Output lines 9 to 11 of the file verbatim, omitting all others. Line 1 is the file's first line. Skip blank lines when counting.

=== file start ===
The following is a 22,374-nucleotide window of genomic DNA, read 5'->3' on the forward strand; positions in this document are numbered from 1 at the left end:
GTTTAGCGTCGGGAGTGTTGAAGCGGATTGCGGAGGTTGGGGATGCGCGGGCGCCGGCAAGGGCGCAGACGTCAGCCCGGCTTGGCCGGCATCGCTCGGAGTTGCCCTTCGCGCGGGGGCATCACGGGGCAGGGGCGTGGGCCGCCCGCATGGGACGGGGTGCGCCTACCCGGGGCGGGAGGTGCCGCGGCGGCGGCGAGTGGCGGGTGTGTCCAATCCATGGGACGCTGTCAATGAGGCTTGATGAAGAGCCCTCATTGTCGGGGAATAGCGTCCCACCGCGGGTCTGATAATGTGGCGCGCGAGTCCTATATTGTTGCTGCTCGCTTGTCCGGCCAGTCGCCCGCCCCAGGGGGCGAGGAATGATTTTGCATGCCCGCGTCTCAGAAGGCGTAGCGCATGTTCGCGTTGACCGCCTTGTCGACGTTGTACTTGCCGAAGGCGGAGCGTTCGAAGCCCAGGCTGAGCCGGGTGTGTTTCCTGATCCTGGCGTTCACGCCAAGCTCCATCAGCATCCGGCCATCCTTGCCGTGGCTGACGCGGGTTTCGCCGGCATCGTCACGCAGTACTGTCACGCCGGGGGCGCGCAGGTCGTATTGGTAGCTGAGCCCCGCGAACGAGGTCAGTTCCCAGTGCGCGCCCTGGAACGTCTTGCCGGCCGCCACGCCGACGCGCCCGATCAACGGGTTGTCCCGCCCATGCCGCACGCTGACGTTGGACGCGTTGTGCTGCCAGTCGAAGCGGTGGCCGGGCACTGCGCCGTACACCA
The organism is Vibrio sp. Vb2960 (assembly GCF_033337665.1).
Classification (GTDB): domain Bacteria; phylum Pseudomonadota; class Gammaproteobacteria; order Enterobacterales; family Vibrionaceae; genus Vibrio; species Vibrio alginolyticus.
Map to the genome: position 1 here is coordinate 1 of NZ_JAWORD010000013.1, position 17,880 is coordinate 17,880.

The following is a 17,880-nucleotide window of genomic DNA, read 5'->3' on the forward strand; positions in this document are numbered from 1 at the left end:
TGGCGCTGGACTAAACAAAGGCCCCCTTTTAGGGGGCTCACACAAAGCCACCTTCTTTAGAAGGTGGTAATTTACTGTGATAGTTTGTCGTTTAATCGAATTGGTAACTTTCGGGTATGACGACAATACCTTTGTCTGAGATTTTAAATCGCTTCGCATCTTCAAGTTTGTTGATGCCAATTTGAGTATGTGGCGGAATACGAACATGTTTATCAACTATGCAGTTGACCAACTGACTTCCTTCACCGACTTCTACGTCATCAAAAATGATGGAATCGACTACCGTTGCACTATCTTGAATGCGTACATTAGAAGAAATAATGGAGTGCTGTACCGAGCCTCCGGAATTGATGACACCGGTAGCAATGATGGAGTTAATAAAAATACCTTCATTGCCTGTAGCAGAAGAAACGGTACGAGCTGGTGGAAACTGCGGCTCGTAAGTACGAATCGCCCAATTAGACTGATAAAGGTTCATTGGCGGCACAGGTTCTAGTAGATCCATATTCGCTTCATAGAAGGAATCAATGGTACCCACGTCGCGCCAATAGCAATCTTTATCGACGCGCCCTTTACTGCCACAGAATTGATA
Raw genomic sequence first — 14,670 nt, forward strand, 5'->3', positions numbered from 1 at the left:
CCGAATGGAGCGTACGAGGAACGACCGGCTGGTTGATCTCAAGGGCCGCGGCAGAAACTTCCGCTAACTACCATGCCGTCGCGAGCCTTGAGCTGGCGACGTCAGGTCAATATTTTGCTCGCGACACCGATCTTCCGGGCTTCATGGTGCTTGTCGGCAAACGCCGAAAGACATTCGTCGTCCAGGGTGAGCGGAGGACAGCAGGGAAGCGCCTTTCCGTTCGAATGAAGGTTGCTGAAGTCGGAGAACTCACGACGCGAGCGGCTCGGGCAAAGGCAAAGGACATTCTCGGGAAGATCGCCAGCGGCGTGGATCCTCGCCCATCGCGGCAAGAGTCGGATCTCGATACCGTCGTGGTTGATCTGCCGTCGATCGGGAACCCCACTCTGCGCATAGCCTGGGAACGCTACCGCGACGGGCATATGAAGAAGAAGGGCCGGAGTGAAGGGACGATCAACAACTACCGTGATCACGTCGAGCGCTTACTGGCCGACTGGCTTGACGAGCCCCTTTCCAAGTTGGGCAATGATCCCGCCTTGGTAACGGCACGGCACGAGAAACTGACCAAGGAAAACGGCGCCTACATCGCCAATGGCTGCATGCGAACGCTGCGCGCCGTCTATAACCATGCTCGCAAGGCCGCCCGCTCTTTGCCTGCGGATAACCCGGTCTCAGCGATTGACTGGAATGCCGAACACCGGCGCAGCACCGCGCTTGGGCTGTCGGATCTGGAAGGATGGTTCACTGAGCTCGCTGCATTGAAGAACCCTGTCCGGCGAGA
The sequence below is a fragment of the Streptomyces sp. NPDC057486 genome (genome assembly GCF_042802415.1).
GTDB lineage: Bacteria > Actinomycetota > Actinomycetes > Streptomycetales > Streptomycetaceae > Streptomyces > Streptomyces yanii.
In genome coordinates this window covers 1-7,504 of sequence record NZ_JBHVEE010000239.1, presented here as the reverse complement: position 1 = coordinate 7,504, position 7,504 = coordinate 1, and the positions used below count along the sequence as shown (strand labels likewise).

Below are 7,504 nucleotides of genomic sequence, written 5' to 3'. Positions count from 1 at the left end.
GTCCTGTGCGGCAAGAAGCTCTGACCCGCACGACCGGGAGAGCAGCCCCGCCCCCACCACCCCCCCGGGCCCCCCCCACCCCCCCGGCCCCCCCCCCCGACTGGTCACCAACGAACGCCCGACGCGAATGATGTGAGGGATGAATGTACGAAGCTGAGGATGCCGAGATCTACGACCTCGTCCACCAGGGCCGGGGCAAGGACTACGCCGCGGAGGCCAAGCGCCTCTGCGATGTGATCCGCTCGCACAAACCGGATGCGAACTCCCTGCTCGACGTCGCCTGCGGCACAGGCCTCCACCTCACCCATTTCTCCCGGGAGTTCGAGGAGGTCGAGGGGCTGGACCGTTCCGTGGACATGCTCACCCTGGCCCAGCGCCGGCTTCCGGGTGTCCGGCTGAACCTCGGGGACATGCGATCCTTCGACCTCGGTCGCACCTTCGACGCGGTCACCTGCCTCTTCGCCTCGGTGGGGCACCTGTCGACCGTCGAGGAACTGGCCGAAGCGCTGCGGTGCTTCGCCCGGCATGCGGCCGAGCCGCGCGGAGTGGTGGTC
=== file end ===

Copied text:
CCGAATGGAGCGTACGAGGAACGACCGGCTGGTTGATCTCAAGGGCCGCGGCAGAAACTTCCGCTAACTACCATGCCGTCGCGAGCCTTGAGCTGGCGACGTCAGGTCAATATTTTGCTCGCGACACCGATCTTCCGGGCTTCATGGTGCTTGTCGGCAAACGCCGAAAGACATTCGTCGTCCAGGGTGAGCGGAGGACAGCAGGGAAGCGCCTTTCCGTTCGAATGAAGGTTGCTGAAGTCGGAGAACTCACGACGCGAGCGGCTCGGGCAAAGGCAAAGGACATTCTCGGGAAGATCGCCAGCGGCGTGGATCCTCGCCCATCGCGGCAAGAGTCGGATCTCGATACCGTCGTGGTTGATCTGCCGTCGATCGGGAACCCCACTCTGCGCATAGCCTGGGAACGCTACCGCGACGGGCATATGAAGAAGAAGGGCCGGAGTGAAGGGACGATCAACAACTACCGTGATCACGTCGAGCGCTTACTGGCCGACTGGCTTGACGAGCCCCTTTCCAAGTTGGGCAATGATCCCGCCTTGGTAACGGCACGGCACGAGAAACTGACCAAGGAAAACGGCGCCTACATCGCCAATGGCTGCATGCGAACGCTGCGCGCCGTCTATAACCATGCTCGCAAGGCCGCCCGCTCTTTGCCTGCGGATAACCCGGTCTCAGCGATTGACTGGAATGCCGAACACCGGCGCAGCACCGCGCTTGGGCTGTCGGATCTGGAAGGATGGTTCACTGAGCTCGCTGCATTGAAGAACCCTGTCCGGCGAGA
The sequence below is a fragment of the Streptomyces sp. NPDC057486 genome (genome assembly GCF_042802415.1).
GTDB lineage: Bacteria > Actinomycetota > Actinomycetes > Streptomycetales > Streptomycetaceae > Streptomyces > Streptomyces yanii.